Airbnb identifies Hindi and other native languages as key booking drivers
India: Airbnb has announced it is integrating Hindi into its platform and doubling the number of languages available in which hosts and guests can utilise Airbnb.
The reasoning for introducing Hindi is to make the platform accessible to a wider demographic of travellers, including four billion speakers of 62 languages who will be able to use their preferred native tongue on the site. Airbnb already offers more than seven million accommodations and 40,000 experiences or activities and the hope is that this will increase further as more languages are added to the platform.
In a press statement, Airbnb said: “From Albanian to Zulu, we want everyone to feel welcome on Airbnb, no matter what language they speak. With these new languages, we’re working to bring economic opportunity to even more hosts, and making it easier for more guests to experience travel that is local, authentic and unique.”
In June, Airbnb revealed it had doubled its marketing spend in India, after plans to expand in Singapore, where its regional Asia-Pacific headquarters are situated, were knocked by regulatory restrictions on short-term rentals. As such, it reported that there are now more than 45,000 more rental listings in India than when it launched in the country three years ago, and it now counts 1.8 million Indian users on its platform database.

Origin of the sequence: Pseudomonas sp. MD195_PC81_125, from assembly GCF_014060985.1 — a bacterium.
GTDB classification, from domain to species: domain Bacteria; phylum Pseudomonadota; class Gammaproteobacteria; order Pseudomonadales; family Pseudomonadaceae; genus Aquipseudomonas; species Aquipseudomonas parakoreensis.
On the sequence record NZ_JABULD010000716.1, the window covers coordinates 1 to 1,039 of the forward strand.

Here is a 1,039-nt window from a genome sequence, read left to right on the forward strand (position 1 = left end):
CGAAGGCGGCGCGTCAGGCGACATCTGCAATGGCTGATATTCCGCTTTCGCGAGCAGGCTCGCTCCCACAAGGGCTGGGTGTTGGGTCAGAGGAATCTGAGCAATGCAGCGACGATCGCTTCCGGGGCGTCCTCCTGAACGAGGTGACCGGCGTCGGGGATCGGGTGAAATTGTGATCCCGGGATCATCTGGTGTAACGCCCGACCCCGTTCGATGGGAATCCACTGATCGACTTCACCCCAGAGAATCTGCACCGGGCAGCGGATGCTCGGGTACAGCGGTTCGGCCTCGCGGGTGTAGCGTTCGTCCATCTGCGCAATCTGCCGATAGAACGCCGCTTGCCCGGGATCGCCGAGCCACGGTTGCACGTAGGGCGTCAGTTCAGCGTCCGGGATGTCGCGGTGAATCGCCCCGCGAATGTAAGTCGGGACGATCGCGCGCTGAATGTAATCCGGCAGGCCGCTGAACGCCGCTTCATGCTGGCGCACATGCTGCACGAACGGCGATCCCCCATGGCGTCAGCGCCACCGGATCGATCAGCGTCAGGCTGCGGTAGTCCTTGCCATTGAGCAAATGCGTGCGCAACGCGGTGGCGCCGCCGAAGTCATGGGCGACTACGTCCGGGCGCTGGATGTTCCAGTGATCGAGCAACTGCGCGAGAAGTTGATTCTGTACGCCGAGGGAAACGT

Meanwhile, an Airbnb survey was published in July last year about the direct economic impact it had had on India in 2018, which revealed the following:
- Airbnb brought in close to $150 million to India as a direct result of its business ventures in the country.
- The total estimated guest spend in India in 2018 was $120 million, with guests spending about $61 per day during their stay.
- Hosts at Airbnb India welcomed 800,000 guests throughout last year, with total earnings reaching around $120 million.
In June, it was revealed by Asia-Pacific (APAC) regional director Siew Kum Hong that Airbnb was planning “aggressive” investments in India in order to grow its presence in the regional Asian market.
Only last month, Airbnb global policy head Chris Lehane said that India was a top-three market priority for the company and that there had been communication with Prime Minister Narendra Modi to promote the Indian culture and traditions as attractive travel propositions for incoming travellers. According to him, key areas to prioritise were supporting domestic travel and boosting tourism activities in North East India, as well as equipping the local workforce with skills in technology to help them boost their hosting revenue.
It is an increasingly visible trend that local and native languages are being seen as key drivers in the travel and tourism space to drive bookings, particularly in India where less than 20 per cent of the country’s population is reported to be able to converse in some degree in English.
Major tech firms such as Amazon have already pursued this intently, after it revealed its voice monitoring offering Alexa is introducing a multilingual mode in India that will allow users to switch the conversation between the Hindi and English languages at the same time.